Our founder, Darren Grant, worked for many years in partnership with a London based specialist firm of Chartered Surveyors providing leasehold solutions (some of which were highly complex) in respect of flats throughout England and to include high value properties in prime central London. Darren has a broad knowledge of the statutory and non-statutory processes of dealing with Lease Extensions and Collective Freehold Enfranchisement (freehold acquisition).
Darren would be delighted to assist with his advice and work with you in planning a cost efficient strategy and introduce you to specialist Chartered Surveyors to value, negotiate and, if necessary, stand as expert witness in the unlikely event that your matter were to find itself in a property Tribunal. You will also require the services of a solicitor and again, Darren would be happy to recommend suitably qualified and experienced practitioners.
There is no fee payable for this service, however, for the sake of full transparency, we may be paid introductory referral commissions. In that event, the level of commission will be the same regardless of who may be referred and professional fees will never be inflated to cover those commissions but absorbed within their standard fees.
For an initial consultation you can contact Darren on 01963 530150 or firstname.lastname@example.org
There is some additional information below which you may find useful and a link at the bottom of this page to a lease extension calculator provided courtesy of the Government backed Leasehold Advisory Service. The calculator will provide you with a very rough guide only as to the price of the premium payable and a formal valuation should be undertaken by a qualified Chartered Surveyor before proceeding further.
Why extend your lease?
There are a few very good reasons why you might consider extending your lease, and doing it sooner rather than later:
- ENHANCED SALES POTENTIAL – It is an unavoidable fact that a long lease (which might nowadays be regarded as having at least 100 years left on the term) is pretty much a pre-requisite to an uneventful sale. The market is becoming increasingly aware of the issues surrounding short leases and mortgage companies and their advisers are much less willing than they used to be to accommodate the short lease within their lending criteria.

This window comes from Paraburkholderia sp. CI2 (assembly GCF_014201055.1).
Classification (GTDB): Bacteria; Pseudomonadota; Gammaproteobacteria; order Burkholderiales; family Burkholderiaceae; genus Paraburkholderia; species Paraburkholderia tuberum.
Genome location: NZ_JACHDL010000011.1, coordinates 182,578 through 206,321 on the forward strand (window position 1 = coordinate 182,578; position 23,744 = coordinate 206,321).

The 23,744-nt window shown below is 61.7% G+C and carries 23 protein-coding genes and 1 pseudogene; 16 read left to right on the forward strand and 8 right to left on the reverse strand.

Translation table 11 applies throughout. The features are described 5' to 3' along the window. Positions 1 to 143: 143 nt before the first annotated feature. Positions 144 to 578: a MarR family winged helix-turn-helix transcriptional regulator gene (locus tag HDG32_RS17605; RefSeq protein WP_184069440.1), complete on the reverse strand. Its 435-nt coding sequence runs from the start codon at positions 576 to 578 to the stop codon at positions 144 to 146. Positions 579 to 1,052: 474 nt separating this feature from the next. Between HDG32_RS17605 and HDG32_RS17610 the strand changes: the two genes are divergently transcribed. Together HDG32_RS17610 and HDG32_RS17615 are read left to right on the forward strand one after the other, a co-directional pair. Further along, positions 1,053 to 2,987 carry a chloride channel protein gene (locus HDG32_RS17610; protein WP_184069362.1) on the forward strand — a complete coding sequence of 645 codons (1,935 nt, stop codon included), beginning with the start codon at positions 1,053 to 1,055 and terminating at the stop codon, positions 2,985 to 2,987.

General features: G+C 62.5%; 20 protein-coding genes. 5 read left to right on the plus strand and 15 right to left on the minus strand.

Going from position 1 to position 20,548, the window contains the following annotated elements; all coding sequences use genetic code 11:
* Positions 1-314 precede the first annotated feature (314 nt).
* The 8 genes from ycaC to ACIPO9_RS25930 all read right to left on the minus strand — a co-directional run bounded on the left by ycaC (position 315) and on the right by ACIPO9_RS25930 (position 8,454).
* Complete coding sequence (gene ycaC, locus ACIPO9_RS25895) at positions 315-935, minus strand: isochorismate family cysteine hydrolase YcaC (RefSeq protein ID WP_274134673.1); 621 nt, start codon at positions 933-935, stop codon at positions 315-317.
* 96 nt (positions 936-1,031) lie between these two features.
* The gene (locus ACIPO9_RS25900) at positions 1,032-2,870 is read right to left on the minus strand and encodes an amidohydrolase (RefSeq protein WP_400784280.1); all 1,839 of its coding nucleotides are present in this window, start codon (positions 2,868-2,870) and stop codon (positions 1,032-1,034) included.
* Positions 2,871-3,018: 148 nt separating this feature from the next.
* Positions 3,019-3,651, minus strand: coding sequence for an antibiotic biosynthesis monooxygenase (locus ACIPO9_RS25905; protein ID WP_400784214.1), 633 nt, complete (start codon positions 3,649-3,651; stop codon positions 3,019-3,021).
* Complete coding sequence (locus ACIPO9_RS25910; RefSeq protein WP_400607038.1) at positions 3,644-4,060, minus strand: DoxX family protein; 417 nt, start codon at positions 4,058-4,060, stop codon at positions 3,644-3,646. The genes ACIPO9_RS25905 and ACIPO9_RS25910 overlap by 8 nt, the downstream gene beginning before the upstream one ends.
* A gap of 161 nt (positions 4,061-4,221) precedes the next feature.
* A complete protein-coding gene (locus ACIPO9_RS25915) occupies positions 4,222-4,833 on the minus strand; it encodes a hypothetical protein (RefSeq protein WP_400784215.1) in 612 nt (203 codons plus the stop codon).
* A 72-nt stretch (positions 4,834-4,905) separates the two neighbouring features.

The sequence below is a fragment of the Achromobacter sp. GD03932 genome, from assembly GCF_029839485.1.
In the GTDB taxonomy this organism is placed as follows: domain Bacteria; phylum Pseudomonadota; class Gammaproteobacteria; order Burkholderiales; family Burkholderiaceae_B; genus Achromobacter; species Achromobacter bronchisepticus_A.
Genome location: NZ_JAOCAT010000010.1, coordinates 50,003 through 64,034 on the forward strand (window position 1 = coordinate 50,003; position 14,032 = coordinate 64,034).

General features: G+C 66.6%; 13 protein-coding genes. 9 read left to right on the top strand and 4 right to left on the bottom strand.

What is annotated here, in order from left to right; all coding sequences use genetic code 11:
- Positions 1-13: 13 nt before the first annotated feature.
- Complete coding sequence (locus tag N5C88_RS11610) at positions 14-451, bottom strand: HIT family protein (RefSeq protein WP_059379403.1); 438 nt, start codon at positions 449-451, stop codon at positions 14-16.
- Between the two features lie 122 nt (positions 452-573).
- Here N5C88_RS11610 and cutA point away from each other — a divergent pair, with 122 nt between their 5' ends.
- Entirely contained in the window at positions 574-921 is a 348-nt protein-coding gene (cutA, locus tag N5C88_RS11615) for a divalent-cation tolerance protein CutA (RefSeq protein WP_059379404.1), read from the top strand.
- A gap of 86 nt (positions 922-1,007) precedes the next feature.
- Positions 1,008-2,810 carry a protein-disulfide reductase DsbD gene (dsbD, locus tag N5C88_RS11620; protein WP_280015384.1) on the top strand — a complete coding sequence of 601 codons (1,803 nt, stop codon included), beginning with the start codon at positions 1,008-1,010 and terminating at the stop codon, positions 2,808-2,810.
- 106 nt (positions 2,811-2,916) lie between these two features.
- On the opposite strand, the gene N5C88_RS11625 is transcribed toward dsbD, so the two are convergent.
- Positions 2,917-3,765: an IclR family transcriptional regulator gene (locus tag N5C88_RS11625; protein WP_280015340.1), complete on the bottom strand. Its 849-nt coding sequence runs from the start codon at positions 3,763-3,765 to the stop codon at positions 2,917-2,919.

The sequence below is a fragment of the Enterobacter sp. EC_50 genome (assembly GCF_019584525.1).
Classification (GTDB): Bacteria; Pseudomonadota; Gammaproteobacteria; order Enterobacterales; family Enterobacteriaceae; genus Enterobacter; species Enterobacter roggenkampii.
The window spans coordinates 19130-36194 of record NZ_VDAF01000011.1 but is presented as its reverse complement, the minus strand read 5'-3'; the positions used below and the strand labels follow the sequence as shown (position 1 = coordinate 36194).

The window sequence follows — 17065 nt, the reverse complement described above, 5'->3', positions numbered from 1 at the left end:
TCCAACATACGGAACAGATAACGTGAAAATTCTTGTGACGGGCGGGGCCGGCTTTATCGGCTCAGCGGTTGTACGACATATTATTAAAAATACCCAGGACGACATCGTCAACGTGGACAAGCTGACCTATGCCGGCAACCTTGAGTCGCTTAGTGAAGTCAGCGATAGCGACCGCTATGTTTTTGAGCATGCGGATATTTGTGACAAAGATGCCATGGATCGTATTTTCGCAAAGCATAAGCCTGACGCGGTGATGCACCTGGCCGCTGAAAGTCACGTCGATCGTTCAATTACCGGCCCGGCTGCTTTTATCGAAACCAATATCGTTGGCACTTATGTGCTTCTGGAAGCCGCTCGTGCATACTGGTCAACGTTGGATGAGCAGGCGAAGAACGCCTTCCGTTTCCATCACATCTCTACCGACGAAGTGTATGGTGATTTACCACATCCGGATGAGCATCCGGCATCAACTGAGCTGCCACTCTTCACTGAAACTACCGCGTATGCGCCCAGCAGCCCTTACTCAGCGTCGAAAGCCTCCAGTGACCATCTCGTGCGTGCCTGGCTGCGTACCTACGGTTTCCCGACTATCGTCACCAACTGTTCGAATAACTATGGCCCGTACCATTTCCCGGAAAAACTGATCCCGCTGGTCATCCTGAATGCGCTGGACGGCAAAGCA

- SECURITY OF INVESTMENT – Ultimately your leasehold flat, were the lease not to be extended, would revert to your freeholder and every year that passes will tend to increase the financial cost of any extension.
- 80 YEARS IS A CRITICAL MOMENT – Once your lease falls below 80 years, marriage value comes into play. In simplistic terms, this means the freeholder (or competent landlord) is entitled to a 50% share of the difference in value between the existing short lease and the new extended lease. As your lease gets shorter, so the difference grows and so the greater the sum payable, hence the need for prompt action.
What does the Act give you?
Under the Leasehold Reform, Housing & Urban Development Act 1993, as amended (the Act), a qualifying leaseholder (i.e. someone who has owned their flat for at least 2 years) has the right to a new lease, extending their lease term by 90 years and extinguishing the ground rent. There are only a few exceptions to this.
The informal alternative
As well as the statutory entitlement to a new lease there is nothing to prevent a leaseholder from agreeing a lease extension informally with the landlord. This often tends, however, to give the landlord something of a tactical advantage ad seldom results in the best deal for the leaseholder. It may sometimes have the attraction of being quicker and less involved but there is usually a price to pay.
Collective Freehold Enfranchisement
The valuation principles surrounding collective freehold enfranchisement applications are similar to those for lease extension. By its very nature, however, it is likely to be a more complex exercise since it will involve more than one fat or maisonette.
Due to the fact that a number of individuals will likely be involved there will almost certainly be coordinating issues to overcome. Anyone who has previously taken on this role would likely advise you of the stresses that can be involved.
There may be various reasons why leaseholders choose to enfranchise.
- To re-establish the value in the flat where there is an existing short lease. By buying the freehold, flat owners gain the power to extend their lease up to 999 years with no ground rent at minimal cost. However, the additional value that is created by this over and above acquiring a long lease, is often exaggerated and typically one might suggest that a 1% uplift is the norm.
- Sales appeal – Some may regard a ‘share of the freehold’ description as a marketing advantage.
- Control of the management of the building – Freehold acquisition is ultimately a more effective way of doing this than a right to manage scenario.
- Development opportunities – The freeholder will usually be entitled to be compensated for the loss of any development opportunity and the ownership of lofts and garden areas is therefore an additional complication in the process when establishing the price to be paid.
Who can enfranchise?
No individual leaseholder can unilaterally elect to acquire the freehold interest. Te basic rule is that a 50% quorum of the leaseholders is required to participate, but where there are only two flats in the building then both will need to participate.
Unlike with lease extension, there is no 2-year ownership requirement to qualify to become involved in a freehold enfranchisement application.
The building itself also has to qualify and this can sometimes be an issue, for example, where it is in mixed use and there is a commercial element such as shops etc. The basic rule is that no more than 25% of the floor area in the building must be taken up by the commercial element.